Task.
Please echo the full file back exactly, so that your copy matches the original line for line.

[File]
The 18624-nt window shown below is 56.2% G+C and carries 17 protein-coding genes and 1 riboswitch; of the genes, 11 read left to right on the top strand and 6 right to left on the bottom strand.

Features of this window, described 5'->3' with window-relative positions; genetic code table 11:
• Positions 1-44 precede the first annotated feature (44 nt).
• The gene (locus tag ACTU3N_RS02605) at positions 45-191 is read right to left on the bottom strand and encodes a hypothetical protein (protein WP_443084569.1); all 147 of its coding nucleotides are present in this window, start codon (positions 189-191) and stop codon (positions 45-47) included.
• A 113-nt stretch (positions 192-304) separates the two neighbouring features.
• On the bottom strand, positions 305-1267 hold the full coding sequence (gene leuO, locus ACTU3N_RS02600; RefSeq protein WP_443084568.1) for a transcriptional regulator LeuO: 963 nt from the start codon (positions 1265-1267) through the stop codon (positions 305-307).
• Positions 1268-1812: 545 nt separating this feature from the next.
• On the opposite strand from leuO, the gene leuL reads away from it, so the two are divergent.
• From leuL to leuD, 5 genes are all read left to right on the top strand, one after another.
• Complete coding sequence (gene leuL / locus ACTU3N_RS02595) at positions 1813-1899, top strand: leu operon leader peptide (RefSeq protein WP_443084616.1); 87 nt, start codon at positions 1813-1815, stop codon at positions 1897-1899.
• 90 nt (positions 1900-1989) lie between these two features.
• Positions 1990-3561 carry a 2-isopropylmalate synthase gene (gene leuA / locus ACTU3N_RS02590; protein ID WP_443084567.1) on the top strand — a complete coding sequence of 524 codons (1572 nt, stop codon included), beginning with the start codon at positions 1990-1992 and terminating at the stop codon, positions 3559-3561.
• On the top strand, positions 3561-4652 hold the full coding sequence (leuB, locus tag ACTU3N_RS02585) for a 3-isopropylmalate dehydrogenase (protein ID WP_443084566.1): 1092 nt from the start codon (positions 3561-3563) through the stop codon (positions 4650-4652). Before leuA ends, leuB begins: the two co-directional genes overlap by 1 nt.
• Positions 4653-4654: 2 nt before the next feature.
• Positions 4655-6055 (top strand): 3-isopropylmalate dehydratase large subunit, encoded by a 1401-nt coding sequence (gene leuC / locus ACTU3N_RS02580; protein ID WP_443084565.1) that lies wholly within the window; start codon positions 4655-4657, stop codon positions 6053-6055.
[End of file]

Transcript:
The 18624-nt window shown below is 56.2% G+C and carries 17 protein-coding genes and 1 riboswitch; of the genes, 11 read left to right on the top strand and 6 right to left on the bottom strand.

Features of this window, described 5'->3' with window-relative positions; genetic code table 11:
• Positions 1-44 precede the first annotated feature (44 nt).
• The gene (locus tag ACTU3N_RS02605) at positions 45-191 is read right to left on the bottom strand and encodes a hypothetical protein (protein WP_443084569.1); all 147 of its coding nucleotides are present in this window, start codon (positions 189-191) and stop codon (positions 45-47) included.
• A 113-nt stretch (positions 192-304) separates the two neighbouring features.
• On the bottom strand, positions 305-1267 hold the full coding sequence (gene leuO, locus ACTU3N_RS02600; RefSeq protein WP_443084568.1) for a transcriptional regulator LeuO: 963 nt from the start codon (positions 1265-1267) through the stop codon (positions 305-307).
• Positions 1268-1812: 545 nt separating this feature from the next.
• On the opposite strand from leuO, the gene leuL reads away from it, so the two are divergent.
• From leuL to leuD, 5 genes are all read left to right on the top strand, one after another.
• Complete coding sequence (gene leuL / locus ACTU3N_RS02595) at positions 1813-1899, top strand: leu operon leader peptide (RefSeq protein WP_443084616.1); 87 nt, start codon at positions 1813-1815, stop codon at positions 1897-1899.
• 90 nt (positions 1900-1989) lie between these two features.
• Positions 1990-3561 carry a 2-isopropylmalate synthase gene (gene leuA / locus ACTU3N_RS02590; protein ID WP_443084567.1) on the top strand — a complete coding sequence of 524 codons (1572 nt, stop codon included), beginning with the start codon at positions 1990-1992 and terminating at the stop codon, positions 3559-3561.
• On the top strand, positions 3561-4652 hold the full coding sequence (leuB, locus tag ACTU3N_RS02585) for a 3-isopropylmalate dehydrogenase (protein ID WP_443084566.1): 1092 nt from the start codon (positions 3561-3563) through the stop codon (positions 4650-4652). Before leuA ends, leuB begins: the two co-directional genes overlap by 1 nt.
• Positions 4653-4654: 2 nt before the next feature.
• Positions 4655-6055 (top strand): 3-isopropylmalate dehydratase large subunit, encoded by a 1401-nt coding sequence (gene leuC / locus ACTU3N_RS02580; protein ID WP_443084565.1) that lies wholly within the window; start codon positions 4655-4657, stop codon positions 6053-6055.